Lunedì, 15 Ottobre 2018

Napolitano rebuts Berlusconi comments on Fiscal Compact


(ANSA) - Rome, September 18 - Italian President Giorgio
Napolitano on Tuesday rebutted former premier Silvio
Berlusconi's comments that the European Union's Fiscal Compact
is bad for economic growth.
At the weekend, Berlusconi described the Fiscal Compact
for tighter budget discipline and union that 25 of the EU's 27
member States signed earlier this year as "a package of
regulations that impede growth".
Napolitano, however, does not agree.
"It is necessary to continue on the necessary road of
strictness and accompany austerity with measures for growth,
without violating commitments taken commonly, such as the Fiscal
Compact," said the head of state after a meeting in Rome with
his Czech counterpart Vaclav Klaus.
"There is no contradiction between austerity and growth,"
added Napolitano, who was influential in paving the way for
Premier Mario Monti to take over the helm of an emergency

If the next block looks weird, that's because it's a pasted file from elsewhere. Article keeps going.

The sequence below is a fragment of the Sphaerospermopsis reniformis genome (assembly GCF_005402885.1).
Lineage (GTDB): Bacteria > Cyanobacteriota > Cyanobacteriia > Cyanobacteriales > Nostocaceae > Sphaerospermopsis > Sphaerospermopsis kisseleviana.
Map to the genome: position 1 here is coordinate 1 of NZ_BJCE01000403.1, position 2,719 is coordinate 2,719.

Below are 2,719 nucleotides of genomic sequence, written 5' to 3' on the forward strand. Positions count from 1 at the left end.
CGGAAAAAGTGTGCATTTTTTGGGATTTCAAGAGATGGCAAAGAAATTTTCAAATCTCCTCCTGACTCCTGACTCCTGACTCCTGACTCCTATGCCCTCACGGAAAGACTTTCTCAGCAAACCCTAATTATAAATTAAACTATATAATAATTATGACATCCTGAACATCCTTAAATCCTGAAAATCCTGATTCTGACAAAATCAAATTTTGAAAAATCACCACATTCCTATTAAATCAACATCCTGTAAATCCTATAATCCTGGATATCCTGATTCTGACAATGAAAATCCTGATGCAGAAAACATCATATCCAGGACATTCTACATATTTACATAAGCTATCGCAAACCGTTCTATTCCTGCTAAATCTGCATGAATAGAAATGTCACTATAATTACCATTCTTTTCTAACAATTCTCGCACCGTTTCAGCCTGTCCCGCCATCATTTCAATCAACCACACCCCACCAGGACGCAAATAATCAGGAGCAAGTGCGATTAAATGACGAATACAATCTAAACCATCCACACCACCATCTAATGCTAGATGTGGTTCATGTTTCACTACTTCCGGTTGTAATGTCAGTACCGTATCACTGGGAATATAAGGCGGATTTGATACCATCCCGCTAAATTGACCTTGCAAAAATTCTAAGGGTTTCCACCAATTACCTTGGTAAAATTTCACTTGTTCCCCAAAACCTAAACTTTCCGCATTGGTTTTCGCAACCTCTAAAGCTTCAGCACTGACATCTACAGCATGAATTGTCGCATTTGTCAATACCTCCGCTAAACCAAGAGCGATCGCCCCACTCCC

government when Berlusconi was forced to quit as premier in
November because Italy looked in danger of being overwhelmed by
the eurozone crisis.
The Fiscal Compact is seen as a key part of the EU's
measures to solve the debt long-term problems that led to the
eurozone crisis.
By accepting the pact, Italy and the 24 other signatories
agreed to insert a balanced-budget rule into their own national
constitutions, committing themselves to "semi-automatic"
sanctions to be triggered if the measures are violated.
Furthermore, countries with a public debt of over 60% of
gross domestic product must bring it under that threshold within
20 years.
Napolitano added that Berlusconi's 2008-2011 government
undertook commitments with the EU that in part led to the Fiscal
Compact treaty.
"No European country could avoid making choices that in
technical terms called for austerity," said Napolitano.
"In this spirit, Italy signed a series of commitments with
full awareness of what it was doing; commitments, which were
signed first by the Berlusconi government and then by Monti's,
that subsequently contributed to the approval of the Fiscal
Berlusconi's controversial comments at the weekend ended a
long silence.
The 75-year-old media magnate said he has not yet decided
whether he will run for a fourth term as Italian premier at
elections next year but leading members of his People of Freedom
(PdL) party have said he will be their candidate.
Berlusconi had said he would not stand for another term
after he resigned in November to end his third term as Italian

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